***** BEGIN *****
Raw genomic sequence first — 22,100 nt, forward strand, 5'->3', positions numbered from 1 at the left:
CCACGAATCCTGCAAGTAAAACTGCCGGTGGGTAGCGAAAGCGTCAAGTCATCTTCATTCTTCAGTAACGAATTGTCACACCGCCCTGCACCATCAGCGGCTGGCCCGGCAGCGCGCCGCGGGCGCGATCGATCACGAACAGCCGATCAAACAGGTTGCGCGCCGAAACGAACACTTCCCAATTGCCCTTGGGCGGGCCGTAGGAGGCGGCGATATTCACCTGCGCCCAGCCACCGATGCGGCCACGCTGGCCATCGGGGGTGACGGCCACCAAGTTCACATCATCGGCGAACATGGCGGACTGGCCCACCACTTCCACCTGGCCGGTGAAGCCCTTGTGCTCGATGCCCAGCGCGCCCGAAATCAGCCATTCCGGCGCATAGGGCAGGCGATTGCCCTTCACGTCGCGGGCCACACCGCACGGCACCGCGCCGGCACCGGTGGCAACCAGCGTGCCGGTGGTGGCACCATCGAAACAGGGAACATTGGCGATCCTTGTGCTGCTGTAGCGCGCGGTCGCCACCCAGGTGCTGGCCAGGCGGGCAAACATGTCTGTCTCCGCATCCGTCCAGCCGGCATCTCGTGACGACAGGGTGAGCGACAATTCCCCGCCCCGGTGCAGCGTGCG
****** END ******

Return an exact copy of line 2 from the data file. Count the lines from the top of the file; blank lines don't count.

CCACGAATCCTGCAAGTAAAACTGCCGGTGGGTAGCGAAAGCGTCAAGTCATCTTCATTCTTCAGTAACGAATTGTCACACCGCCCTGCACCATCAGCGGCTGGCCCGGCAGCGCGCCGCGGGCGCGATCGATCACGAACAGCCGATCAAACAGGTTGCGCGCCGAAACGAACACTTCCCAATTGCCCTTGGGCGGGCCGTAGGAGGCGGCGATATTCACCTGCGCCCAGCCACCGATGCGGCCACGCTGGCCATCGGGGGTGACGGCCACCAAGTTCACATCATCGGCGAACATGGCGGACTGGCCCACCACTTCCACCTGGCCGGTGAAGCCCTTGTGCTCGATGCCCAGCGCGCCCGAAATCAGCCATTCCGGCGCATAGGGCAGGCGATTGCCCTTCACGTCGCGGGCCACACCGCACGGCACCGCGCCGGCACCGGTGGCAACCAGCGTGCCGGTGGTGGCACCATCGAAACAGGGAACATTGGCGATCCTTGTGCTGCTGTAGCGCGCGGTCGCCACCCAGGTGCTGGCCAGGCGGGCAAACATGTCTGTCTCCGCATCCGTCCAGCCGGCATCTCGTGACGACAGGGTGAGCGACAATTCCCCGCCCCGGTGCAGCGTGCG